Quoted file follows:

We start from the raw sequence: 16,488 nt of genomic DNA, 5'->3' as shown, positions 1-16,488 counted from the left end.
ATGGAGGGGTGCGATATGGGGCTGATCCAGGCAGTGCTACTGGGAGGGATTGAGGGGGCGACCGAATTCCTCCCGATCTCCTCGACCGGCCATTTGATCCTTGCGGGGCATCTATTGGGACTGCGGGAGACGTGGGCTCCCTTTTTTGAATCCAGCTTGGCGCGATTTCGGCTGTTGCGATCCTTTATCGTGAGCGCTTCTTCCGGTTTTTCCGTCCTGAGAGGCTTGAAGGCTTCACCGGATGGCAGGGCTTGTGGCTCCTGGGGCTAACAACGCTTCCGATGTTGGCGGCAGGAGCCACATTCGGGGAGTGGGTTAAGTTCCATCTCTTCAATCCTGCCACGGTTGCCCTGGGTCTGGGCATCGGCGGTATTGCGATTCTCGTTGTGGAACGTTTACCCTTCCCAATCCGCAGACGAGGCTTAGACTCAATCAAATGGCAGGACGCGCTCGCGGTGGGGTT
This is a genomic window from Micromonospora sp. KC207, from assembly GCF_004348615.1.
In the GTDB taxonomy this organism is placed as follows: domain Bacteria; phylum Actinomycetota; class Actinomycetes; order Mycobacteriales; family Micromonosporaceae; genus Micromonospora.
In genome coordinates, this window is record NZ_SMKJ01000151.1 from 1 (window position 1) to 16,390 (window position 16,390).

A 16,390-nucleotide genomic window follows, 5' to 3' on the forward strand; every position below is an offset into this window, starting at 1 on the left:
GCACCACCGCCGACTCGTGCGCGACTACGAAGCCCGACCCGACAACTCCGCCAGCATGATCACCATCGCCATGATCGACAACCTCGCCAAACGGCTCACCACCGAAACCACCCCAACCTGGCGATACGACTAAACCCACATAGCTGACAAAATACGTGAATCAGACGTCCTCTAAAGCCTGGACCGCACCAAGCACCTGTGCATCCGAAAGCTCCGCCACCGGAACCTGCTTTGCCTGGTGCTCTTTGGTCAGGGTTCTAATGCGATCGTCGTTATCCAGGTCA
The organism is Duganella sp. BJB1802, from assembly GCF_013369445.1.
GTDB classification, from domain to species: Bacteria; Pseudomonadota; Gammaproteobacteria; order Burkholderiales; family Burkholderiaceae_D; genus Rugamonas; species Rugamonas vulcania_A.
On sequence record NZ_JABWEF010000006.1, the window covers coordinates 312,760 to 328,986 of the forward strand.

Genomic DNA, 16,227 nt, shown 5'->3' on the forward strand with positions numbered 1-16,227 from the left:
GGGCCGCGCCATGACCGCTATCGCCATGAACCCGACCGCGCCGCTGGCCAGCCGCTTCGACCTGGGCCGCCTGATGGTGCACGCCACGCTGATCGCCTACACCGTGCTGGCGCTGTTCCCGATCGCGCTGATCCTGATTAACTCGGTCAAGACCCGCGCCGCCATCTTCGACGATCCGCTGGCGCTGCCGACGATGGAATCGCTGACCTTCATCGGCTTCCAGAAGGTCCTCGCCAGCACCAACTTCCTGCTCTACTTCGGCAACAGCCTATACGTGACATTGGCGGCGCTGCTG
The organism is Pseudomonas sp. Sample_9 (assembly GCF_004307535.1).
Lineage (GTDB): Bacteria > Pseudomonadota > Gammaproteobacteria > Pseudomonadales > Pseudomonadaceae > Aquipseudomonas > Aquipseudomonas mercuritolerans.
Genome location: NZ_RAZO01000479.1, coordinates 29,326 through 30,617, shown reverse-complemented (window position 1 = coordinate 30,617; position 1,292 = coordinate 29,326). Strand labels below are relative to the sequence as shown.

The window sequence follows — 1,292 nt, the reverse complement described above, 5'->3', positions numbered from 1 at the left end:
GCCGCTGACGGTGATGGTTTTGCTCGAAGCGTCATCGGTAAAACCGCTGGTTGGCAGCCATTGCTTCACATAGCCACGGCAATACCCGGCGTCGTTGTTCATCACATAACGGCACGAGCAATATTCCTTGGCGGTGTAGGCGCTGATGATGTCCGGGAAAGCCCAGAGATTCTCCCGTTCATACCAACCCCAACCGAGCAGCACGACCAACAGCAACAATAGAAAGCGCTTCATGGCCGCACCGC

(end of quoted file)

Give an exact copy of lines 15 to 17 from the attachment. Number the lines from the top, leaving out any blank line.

Genome location: NZ_RAZO01000479.1, coordinates 29,326 through 30,617, shown reverse-complemented (window position 1 = coordinate 30,617; position 1,292 = coordinate 29,326). Strand labels below are relative to the sequence as shown.

The window sequence follows — 1,292 nt, the reverse complement described above, 5'->3', positions numbered from 1 at the left end:
GCCGCTGACGGTGATGGTTTTGCTCGAAGCGTCATCGGTAAAACCGCTGGTTGGCAGCCATTGCTTCACATAGCCACGGCAATACCCGGCGTCGTTGTTCATCACATAACGGCACGAGCAATATTCCTTGGCGGTGTAGGCGCTGATGATGTCCGGGAAAGCCCAGAGATTCTCCCGTTCATACCAACCCCAACCGAGCAGCACGACCAACAGCAACAATAGAAAGCGCTTCATGGCCGCACCGC